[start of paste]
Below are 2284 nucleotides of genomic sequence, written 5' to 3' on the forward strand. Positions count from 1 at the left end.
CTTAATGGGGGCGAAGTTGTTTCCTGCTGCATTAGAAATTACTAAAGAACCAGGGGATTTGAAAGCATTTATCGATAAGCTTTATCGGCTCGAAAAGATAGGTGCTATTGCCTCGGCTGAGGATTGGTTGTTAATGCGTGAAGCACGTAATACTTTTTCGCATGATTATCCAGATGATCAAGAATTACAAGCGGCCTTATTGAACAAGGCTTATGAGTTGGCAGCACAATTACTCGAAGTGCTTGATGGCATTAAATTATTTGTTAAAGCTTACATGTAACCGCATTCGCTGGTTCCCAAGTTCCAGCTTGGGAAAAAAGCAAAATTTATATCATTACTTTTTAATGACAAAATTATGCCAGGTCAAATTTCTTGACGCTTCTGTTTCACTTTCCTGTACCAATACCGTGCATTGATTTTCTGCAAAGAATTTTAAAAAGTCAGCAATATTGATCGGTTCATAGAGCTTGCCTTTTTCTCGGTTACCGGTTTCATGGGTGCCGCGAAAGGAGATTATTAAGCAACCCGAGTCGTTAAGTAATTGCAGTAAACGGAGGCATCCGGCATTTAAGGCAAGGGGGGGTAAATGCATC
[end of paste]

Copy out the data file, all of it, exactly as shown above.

Below are 2284 nucleotides of genomic sequence, written 5' to 3' on the forward strand. Positions count from 1 at the left end.
CTTAATGGGGGCGAAGTTGTTTCCTGCTGCATTAGAAATTACTAAAGAACCAGGGGATTTGAAAGCATTTATCGATAAGCTTTATCGGCTCGAAAAGATAGGTGCTATTGCCTCGGCTGAGGATTGGTTGTTAATGCGTGAAGCACGTAATACTTTTTCGCATGATTATCCAGATGATCAAGAATTACAAGCGGCCTTATTGAACAAGGCTTATGAGTTGGCAGCACAATTACTCGAAGTGCTTGATGGCATTAAATTATTTGTTAAAGCTTACATGTAACCGCATTCGCTGGTTCCCAAGTTCCAGCTTGGGAAAAAAGCAAAATTTATATCATTACTTTTTAATGACAAAATTATGCCAGGTCAAATTTCTTGACGCTTCTGTTTCACTTTCCTGTACCAATACCGTGCATTGATTTTCTGCAAAGAATTTTAAAAAGTCAGCAATATTGATCGGTTCATAGAGCTTGCCTTTTTCTCGGTTACCGGTTTCATGGGTGCCGCGAAAGGAGATTATTAAGCAACCCGAGTCGTTAAGTAATTGCAGTAAACGGAGGCATCCGGCATTTAAGGCAAGGGGGGGTAAATGCATC